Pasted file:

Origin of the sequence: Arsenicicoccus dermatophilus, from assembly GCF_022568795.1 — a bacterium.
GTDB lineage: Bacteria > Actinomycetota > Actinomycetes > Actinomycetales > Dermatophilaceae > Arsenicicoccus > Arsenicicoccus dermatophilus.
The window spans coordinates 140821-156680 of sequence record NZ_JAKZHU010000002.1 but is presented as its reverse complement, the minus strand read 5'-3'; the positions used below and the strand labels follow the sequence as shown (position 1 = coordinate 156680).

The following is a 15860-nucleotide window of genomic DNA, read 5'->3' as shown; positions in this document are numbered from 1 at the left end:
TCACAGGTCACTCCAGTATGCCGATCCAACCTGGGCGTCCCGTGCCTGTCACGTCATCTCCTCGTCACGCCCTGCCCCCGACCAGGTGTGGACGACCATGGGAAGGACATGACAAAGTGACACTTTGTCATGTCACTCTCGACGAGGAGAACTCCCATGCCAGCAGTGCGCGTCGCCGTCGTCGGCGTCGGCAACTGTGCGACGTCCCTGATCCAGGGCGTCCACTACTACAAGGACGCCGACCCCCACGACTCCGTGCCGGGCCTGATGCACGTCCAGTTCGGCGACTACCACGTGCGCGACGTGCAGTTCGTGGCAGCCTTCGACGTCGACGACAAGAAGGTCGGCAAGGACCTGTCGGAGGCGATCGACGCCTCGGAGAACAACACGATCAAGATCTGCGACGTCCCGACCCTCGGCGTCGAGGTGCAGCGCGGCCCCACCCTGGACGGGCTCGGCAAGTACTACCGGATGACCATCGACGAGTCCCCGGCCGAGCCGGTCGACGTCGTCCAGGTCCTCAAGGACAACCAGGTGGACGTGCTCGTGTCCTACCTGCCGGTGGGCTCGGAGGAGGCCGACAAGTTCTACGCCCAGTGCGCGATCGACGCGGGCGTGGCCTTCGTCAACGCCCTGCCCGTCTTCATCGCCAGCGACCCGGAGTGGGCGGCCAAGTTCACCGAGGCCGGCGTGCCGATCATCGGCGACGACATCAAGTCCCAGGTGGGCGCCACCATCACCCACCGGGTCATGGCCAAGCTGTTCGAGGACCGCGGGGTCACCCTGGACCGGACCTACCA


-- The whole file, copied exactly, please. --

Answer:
Origin of the sequence: Arsenicicoccus dermatophilus, from assembly GCF_022568795.1 — a bacterium.
GTDB lineage: Bacteria > Actinomycetota > Actinomycetes > Actinomycetales > Dermatophilaceae > Arsenicicoccus > Arsenicicoccus dermatophilus.
The window spans coordinates 140821-156680 of sequence record NZ_JAKZHU010000002.1 but is presented as its reverse complement, the minus strand read 5'-3'; the positions used below and the strand labels follow the sequence as shown (position 1 = coordinate 156680).

The following is a 15860-nucleotide window of genomic DNA, read 5'->3' as shown; positions in this document are numbered from 1 at the left end:
TCACAGGTCACTCCAGTATGCCGATCCAACCTGGGCGTCCCGTGCCTGTCACGTCATCTCCTCGTCACGCCCTGCCCCCGACCAGGTGTGGACGACCATGGGAAGGACATGACAAAGTGACACTTTGTCATGTCACTCTCGACGAGGAGAACTCCCATGCCAGCAGTGCGCGTCGCCGTCGTCGGCGTCGGCAACTGTGCGACGTCCCTGATCCAGGGCGTCCACTACTACAAGGACGCCGACCCCCACGACTCCGTGCCGGGCCTGATGCACGTCCAGTTCGGCGACTACCACGTGCGCGACGTGCAGTTCGTGGCAGCCTTCGACGTCGACGACAAGAAGGTCGGCAAGGACCTGTCGGAGGCGATCGACGCCTCGGAGAACAACACGATCAAGATCTGCGACGTCCCGACCCTCGGCGTCGAGGTGCAGCGCGGCCCCACCCTGGACGGGCTCGGCAAGTACTACCGGATGACCATCGACGAGTCCCCGGCCGAGCCGGTCGACGTCGTCCAGGTCCTCAAGGACAACCAGGTGGACGTGCTCGTGTCCTACCTGCCGGTGGGCTCGGAGGAGGCCGACAAGTTCTACGCCCAGTGCGCGATCGACGCGGGCGTGGCCTTCGTCAACGCCCTGCCCGTCTTCATCGCCAGCGACCCGGAGTGGGCGGCCAAGTTCACCGAGGCCGGCGTGCCGATCATCGGCGACGACATCAAGTCCCAGGTGGGCGCCACCATCACCCACCGGGTCATGGCCAAGCTGTTCGAGGACCGCGGGGTCACCCTGGACCGGACCTACCA